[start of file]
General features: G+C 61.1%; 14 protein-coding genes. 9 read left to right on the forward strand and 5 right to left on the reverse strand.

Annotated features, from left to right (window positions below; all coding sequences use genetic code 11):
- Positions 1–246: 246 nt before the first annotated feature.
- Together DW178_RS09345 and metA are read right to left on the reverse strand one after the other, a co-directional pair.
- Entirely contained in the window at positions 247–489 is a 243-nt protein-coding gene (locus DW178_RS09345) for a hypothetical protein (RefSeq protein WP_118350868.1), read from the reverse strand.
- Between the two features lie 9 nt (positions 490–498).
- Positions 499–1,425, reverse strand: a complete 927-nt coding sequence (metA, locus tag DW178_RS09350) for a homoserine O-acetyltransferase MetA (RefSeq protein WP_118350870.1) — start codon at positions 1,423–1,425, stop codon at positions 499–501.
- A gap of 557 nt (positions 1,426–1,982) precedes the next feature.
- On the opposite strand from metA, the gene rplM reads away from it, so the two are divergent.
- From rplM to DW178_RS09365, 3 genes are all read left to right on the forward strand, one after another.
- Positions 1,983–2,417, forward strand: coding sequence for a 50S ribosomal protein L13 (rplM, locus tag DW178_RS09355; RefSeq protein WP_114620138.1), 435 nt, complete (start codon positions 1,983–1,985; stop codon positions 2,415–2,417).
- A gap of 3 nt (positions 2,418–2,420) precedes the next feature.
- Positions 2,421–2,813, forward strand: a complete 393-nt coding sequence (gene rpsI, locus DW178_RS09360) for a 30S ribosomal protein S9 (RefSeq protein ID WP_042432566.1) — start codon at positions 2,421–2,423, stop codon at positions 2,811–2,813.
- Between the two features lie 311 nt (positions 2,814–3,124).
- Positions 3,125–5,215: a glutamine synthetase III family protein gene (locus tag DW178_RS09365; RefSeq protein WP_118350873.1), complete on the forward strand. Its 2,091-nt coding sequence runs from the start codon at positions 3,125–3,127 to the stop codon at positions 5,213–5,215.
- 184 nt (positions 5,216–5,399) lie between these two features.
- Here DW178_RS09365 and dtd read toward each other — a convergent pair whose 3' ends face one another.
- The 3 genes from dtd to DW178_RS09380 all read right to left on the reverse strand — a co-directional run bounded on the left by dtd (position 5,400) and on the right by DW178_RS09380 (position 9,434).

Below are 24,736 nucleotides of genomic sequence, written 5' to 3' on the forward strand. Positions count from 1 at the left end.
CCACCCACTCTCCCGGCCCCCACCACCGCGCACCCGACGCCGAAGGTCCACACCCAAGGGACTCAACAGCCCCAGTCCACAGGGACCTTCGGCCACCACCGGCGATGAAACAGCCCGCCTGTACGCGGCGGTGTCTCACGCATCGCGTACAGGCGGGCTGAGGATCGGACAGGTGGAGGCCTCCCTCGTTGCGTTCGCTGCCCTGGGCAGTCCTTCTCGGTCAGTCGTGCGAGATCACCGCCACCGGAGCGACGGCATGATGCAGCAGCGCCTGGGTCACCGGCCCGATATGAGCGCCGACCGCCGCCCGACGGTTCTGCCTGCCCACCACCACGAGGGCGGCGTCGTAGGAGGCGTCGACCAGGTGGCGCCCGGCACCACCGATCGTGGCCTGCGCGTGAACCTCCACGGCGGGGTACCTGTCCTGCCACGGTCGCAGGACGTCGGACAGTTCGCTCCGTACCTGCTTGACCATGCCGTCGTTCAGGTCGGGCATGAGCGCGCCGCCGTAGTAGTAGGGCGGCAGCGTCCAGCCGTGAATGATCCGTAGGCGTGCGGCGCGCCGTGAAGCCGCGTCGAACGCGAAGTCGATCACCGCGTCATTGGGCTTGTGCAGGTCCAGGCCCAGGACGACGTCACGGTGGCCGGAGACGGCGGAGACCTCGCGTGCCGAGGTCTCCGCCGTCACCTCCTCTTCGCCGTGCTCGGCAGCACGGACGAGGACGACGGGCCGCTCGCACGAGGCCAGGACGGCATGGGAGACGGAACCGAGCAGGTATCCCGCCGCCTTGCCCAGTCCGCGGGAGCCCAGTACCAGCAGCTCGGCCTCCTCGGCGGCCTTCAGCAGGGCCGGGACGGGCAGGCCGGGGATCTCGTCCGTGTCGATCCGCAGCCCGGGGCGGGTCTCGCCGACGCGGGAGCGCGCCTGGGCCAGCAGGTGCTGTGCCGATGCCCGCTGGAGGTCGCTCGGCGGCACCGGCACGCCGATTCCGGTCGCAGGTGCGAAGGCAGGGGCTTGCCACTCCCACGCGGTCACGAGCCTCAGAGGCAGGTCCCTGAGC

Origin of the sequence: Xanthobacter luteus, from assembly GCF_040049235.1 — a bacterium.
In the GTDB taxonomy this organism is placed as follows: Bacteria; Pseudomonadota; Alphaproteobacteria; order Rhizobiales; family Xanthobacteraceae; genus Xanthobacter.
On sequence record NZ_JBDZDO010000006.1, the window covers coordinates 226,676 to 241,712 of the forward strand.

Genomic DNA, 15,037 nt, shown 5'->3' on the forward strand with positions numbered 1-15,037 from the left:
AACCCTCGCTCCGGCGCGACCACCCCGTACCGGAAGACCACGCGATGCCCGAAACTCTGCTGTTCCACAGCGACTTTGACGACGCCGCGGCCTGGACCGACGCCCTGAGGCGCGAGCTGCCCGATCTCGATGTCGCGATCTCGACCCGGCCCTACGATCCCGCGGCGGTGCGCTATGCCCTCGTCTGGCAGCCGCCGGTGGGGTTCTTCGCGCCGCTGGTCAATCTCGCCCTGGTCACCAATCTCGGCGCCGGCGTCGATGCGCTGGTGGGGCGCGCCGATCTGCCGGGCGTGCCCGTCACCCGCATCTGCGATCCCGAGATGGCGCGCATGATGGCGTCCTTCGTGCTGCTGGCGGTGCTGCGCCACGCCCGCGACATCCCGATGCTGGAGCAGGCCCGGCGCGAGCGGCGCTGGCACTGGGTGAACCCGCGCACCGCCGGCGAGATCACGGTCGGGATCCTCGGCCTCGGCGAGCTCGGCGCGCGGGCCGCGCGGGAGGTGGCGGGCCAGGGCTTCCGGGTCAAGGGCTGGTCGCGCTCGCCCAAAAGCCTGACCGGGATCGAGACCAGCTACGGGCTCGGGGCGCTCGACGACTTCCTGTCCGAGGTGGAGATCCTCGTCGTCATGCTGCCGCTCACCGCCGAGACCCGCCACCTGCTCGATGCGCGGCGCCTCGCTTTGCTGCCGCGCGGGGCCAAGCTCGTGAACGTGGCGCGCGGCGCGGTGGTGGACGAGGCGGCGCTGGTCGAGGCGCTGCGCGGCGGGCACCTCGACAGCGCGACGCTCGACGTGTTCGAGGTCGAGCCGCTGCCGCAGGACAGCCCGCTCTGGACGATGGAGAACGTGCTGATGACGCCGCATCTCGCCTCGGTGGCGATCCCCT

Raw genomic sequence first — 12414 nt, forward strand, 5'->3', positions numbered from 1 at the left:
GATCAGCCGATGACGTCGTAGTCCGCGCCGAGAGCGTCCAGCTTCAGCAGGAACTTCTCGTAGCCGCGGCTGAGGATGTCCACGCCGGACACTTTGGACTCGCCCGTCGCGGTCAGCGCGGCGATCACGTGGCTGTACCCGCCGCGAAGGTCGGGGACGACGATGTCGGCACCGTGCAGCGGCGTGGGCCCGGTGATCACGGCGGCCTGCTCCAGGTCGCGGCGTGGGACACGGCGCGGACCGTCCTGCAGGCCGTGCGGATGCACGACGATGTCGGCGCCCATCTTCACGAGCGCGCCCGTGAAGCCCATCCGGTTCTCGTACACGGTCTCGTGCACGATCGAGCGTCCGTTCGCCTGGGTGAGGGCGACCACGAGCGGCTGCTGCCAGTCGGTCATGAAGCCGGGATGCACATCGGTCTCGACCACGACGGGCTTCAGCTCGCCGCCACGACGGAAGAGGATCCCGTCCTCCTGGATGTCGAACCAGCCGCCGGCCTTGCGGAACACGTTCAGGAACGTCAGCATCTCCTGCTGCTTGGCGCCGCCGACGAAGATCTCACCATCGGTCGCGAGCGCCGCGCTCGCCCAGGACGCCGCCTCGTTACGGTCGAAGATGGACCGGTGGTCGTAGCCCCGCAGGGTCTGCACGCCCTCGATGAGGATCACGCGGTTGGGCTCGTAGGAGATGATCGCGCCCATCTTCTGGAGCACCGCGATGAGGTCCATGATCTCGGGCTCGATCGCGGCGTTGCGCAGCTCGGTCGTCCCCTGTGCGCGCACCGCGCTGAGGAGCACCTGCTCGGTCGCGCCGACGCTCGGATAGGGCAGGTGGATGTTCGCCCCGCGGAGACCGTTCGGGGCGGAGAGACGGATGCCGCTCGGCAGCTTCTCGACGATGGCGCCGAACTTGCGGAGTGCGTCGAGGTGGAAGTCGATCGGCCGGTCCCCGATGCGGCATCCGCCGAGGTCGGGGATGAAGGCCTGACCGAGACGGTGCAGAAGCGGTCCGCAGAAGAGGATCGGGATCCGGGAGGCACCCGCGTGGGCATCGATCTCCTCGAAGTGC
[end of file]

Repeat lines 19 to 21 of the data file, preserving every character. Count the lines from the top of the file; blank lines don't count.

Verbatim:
Below are 24,736 nucleotides of genomic sequence, written 5' to 3' on the forward strand. Positions count from 1 at the left end.
CCACCCACTCTCCCGGCCCCCACCACCGCGCACCCGACGCCGAAGGTCCACACCCAAGGGACTCAACAGCCCCAGTCCACAGGGACCTTCGGCCACCACCGGCGATGAAACAGCCCGCCTGTACGCGGCGGTGTCTCACGCATCGCGTACAGGCGGGCTGAGGATCGGACAGGTGGAGGCCTCCCTCGTTGCGTTCGCTGCCCTGGGCAGTCCTTCTCGGTCAGTCGTGCGAGATCACCGCCACCGGAGCGACGGCATGATGCAGCAGCGCCTGGGTCACCGGCCCGATATGAGCGCCGACCGCCGCCCGACGGTTCTGCCTGCCCACCACCACGAGGGCGGCGTCGTAGGAGGCGTCGACCAGGTGGCGCCCGGCACCACCGATCGTGGCCTGCGCGTGAACCTCCACGGCGGGGTACCTGTCCTGCCACGGTCGCAGGACGTCGGACAGTTCGCTCCGTACCTGCTTGACCATGCCGTCGTTCAGGTCGGGCATGAGCGCGCCGCCGTAGTAGTAGGGCGGCAGCGTCCAGCCGTGAATGATCCGTAGGCGTGCGGCGCGCCGTGAAGCCGCGTCGAACGCGAAGTCGATCACCGCGTCATTGGGCTTGTGCAGGTCCAGGCCCAGGACGACGTCACGGTGGCCGGAGACGGCGGAGACCTCGCGTGCCGAGGTCTCCGCCGTCACCTCCTCTTCGCCGTGCTCGGCAGCACGGACGAGGACGACGGGCCGCTCGCACGAGGCCAGGACGGCATGGGAGACGGAACCGAGCAGGTATCCCGCCGCCTTGCCCAGTCCGCGGGAGCCCAGTACCAGCAGCTCGGCCTCCTCGGCGGCCTTCAGCAGGGCCGGGACGGGCAGGCCGGGGATCTCGTCCGTGTCGATCCGCAGCCCGGGGCGGGTCTCGCCGACGCGGGAGCGCGCCTGGGCCAGCAGGTGCTGTGCCGATGCCCGCTGGAGGTCGCTCGGCGGCACCGGCACGCCGATTCCGGTCGCAGGTGCGAAGGCAGGGGCTTGCCACTCCCACGCGGTCACGAGCCTCAGAGGCAGGTCCCTGAGC

Origin of the sequence: Xanthobacter luteus, from assembly GCF_040049235.1 — a bacterium.